As mentioned, tarakihi are long lived and do not generally reach sexual maturity until they are six years old and at a size of 33cm. Currently the size limit is 25cm and they take 3-4 years to reach this length, which indicates that a portion of tarakihi caught and taken in NZ may not have had the chance to reproduce. Considering this, do you think that the recreational and/or commercial size limit should be raised? Find more info through the fisheries.govt.nz website.
Tarakihi are found throughout New Zealand’s coastal waters and in temperate Australian waters, but are known as the jackass morwong by the Aussies. Tarakihi can be caught all year round and are mainly targeted along the east coast of New Zealand by both commercial and recreational fishers. In the area off Waihi Beach, where I mainly target tarakihi, they move to the 20-30m inshore reefs towards the end of winter. I have also shot them while spearfishing in Fiordland in less than 10m of water! They are commonly found between depths of 30m – 250m (but are found shallower in some areas) and are often associated with reef structure or foul ground which provide them with a food source.
The writer with a king tarakihi, caught at the Ranfurly Banks while fishing for hapuku and bass.
Being bottom dwellers with small mouths, tarakihi feed on invertebrates that are associated with reef, sand or mud. This includes a varied diet of small crustaceans such as crabs and also worms and shellfish. To target these fish, you want to start with a ledger rig of some design, using reasonably light leader such as 30lb. I like to use three hooks, with two above the ball sinker and one below. You can also have the sinker at the bottom, matching the sinker weight with the depth and the current in which you are fishing. I prefer the sinker to be sitting just off the bottom when setting my gear for tarakihi. Small hooks are a must; a 2/0 circle or J hook with small chunks of bait is a good size for their little mouths. For tarakihi bait, you can’t beat pipi in my opinion! Other than that, I use small chunks of skipjack or squid; however, tarakihi don’t seem to be too fussy. Getting a berley trail going (preferably weighting the berley down towards the bottom or attaching it to the anchor line) is a great asset as well. Tarakihi nibble at the bait so it’s vital that everything is small enough in order for the hook to grab. Using braided line on lighter gear allows the angler to feel those gentle tugs on the line. Hold the rod and be vigilant – you can usually distinguish the aggressive little bites of the juvenile snapper from the few soft tugs of the tarakihi. I find that if using a J hook, a good strike followed by a few consistent winds that hold the tension will set the hook. However, if using a circle hook, a few fast winds should allow the hook to roll into the corner of the mouth. Tarakihi can also be targeted while deep-dropping for hapuku. Simply attach a smaller hook onto the bottom of your rig to entice that lurking, hungry tarakihi. If you catch one it can then be used as a hapuku bait, as these enjoy preying on the tasty tarakihi, unless you’d prefer to eat it instead!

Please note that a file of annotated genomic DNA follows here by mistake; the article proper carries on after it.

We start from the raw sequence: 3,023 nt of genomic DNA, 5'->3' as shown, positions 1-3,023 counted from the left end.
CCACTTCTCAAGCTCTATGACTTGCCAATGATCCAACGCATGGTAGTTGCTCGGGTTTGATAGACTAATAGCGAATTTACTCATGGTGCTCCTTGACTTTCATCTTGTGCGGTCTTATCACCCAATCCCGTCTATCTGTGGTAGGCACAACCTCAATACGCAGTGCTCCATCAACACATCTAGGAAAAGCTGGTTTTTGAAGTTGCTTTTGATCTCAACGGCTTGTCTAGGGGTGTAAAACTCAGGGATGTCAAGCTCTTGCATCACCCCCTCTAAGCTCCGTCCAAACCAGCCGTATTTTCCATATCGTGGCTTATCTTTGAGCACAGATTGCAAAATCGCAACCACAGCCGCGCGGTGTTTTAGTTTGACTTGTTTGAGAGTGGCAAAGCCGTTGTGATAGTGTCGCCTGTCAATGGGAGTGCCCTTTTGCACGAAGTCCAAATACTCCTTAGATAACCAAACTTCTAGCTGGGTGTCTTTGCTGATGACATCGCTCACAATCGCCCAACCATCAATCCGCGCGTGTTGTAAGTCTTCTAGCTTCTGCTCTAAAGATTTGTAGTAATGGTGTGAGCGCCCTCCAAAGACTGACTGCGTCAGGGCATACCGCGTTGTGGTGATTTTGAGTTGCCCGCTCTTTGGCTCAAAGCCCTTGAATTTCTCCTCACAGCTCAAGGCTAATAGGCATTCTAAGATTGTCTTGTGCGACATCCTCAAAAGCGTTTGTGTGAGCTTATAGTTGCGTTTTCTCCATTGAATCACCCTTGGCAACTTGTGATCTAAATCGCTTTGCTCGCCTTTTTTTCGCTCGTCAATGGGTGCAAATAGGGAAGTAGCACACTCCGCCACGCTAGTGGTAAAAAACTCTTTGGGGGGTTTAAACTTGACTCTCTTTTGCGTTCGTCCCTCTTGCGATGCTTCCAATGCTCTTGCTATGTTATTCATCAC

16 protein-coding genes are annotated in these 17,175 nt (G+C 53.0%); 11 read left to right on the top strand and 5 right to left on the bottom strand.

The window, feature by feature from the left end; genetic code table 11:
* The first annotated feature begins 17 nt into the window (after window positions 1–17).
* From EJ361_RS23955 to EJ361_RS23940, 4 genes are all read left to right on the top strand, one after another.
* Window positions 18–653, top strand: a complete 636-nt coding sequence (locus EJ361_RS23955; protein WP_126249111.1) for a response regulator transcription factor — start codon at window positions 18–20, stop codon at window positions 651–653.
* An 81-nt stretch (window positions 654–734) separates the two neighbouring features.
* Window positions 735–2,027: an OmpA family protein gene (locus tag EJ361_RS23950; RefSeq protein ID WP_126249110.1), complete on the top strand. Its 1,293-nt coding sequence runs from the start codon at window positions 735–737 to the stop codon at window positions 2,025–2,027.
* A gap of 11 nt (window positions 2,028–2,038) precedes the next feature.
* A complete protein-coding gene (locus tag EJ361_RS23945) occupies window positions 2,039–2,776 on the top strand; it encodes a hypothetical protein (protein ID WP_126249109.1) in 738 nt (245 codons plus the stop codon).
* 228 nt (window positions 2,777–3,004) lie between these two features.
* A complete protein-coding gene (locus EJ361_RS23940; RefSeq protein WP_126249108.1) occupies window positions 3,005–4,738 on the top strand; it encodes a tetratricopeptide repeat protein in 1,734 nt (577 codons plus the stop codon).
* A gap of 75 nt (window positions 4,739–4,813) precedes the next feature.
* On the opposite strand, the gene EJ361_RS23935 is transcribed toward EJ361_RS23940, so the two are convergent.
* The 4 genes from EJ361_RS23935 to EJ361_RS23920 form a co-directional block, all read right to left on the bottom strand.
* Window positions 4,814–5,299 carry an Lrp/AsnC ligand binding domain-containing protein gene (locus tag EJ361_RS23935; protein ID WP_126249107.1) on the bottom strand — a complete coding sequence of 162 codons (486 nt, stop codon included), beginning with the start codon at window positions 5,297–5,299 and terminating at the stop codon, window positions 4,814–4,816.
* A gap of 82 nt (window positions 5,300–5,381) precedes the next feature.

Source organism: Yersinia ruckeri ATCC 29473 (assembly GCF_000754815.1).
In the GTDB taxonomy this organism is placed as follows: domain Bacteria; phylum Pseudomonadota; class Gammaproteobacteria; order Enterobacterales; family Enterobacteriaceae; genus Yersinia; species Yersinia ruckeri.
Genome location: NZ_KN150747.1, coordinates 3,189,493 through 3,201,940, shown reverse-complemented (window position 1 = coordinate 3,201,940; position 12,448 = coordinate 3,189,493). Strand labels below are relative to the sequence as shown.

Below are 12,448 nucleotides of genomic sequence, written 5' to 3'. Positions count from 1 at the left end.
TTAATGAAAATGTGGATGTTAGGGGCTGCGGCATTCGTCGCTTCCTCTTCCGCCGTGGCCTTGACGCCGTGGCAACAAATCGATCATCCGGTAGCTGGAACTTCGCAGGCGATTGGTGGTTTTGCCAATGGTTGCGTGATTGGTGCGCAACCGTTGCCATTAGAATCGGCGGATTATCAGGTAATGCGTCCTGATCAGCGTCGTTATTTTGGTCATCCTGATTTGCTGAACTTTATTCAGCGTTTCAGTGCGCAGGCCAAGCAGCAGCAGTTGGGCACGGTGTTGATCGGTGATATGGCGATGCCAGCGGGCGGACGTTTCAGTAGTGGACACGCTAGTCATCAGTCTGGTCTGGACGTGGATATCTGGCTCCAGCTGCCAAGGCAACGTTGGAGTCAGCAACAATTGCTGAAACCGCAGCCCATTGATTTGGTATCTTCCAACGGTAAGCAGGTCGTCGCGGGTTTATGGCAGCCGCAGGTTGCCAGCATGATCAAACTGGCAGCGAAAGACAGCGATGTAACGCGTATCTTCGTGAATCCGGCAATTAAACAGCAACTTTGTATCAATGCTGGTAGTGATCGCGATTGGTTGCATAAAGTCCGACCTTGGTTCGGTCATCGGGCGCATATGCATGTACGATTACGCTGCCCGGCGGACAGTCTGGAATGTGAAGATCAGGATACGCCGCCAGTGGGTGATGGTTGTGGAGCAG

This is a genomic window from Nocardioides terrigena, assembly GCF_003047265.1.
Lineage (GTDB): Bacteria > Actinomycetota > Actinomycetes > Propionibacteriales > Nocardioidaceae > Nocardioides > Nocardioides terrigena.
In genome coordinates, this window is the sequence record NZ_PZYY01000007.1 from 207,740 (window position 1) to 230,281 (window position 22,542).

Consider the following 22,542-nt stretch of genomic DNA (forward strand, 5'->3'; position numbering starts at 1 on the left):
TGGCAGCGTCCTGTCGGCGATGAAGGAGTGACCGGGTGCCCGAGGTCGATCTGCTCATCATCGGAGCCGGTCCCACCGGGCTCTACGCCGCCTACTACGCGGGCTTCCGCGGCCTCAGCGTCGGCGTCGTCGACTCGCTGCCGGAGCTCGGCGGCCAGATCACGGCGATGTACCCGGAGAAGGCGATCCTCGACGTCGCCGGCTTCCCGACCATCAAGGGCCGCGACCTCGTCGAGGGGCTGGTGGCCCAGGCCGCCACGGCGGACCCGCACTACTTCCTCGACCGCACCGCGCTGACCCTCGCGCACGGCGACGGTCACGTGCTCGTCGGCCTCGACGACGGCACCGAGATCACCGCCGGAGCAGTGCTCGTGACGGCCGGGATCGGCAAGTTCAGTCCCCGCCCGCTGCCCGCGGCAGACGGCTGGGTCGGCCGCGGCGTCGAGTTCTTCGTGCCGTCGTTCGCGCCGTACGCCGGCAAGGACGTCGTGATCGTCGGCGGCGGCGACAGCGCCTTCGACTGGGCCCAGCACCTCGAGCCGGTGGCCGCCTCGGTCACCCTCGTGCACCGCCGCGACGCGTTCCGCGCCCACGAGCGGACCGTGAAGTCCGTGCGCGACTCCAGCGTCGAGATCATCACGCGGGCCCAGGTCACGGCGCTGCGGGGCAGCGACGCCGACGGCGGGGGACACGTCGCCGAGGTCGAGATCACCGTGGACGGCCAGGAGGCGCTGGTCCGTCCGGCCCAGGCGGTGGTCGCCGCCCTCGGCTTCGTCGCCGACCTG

Tarakihi is a versatile fish when it comes to eating! It has a white, reasonably firm fillet with plenty of moisture which can be used for practically anything – raw, smoked, curries or chowder! I enjoy it simply crumbed, pan-fried or battered because it has such a beautiful texture and flavour on its own. Although the tarakihi population has declined and fishing for them may be harder than it was in the past, this doesn’t mean you have to stop fishing for them altogether. Instead, take only what you need, safely release any juveniles or unwanted catch and utilise each fish that you keep. Also keep up to date with the tarakihi situation and have your say through the LegaSea and Fisheries NZ websites. And let’s show the mighty tarakihi the respect that it deserves!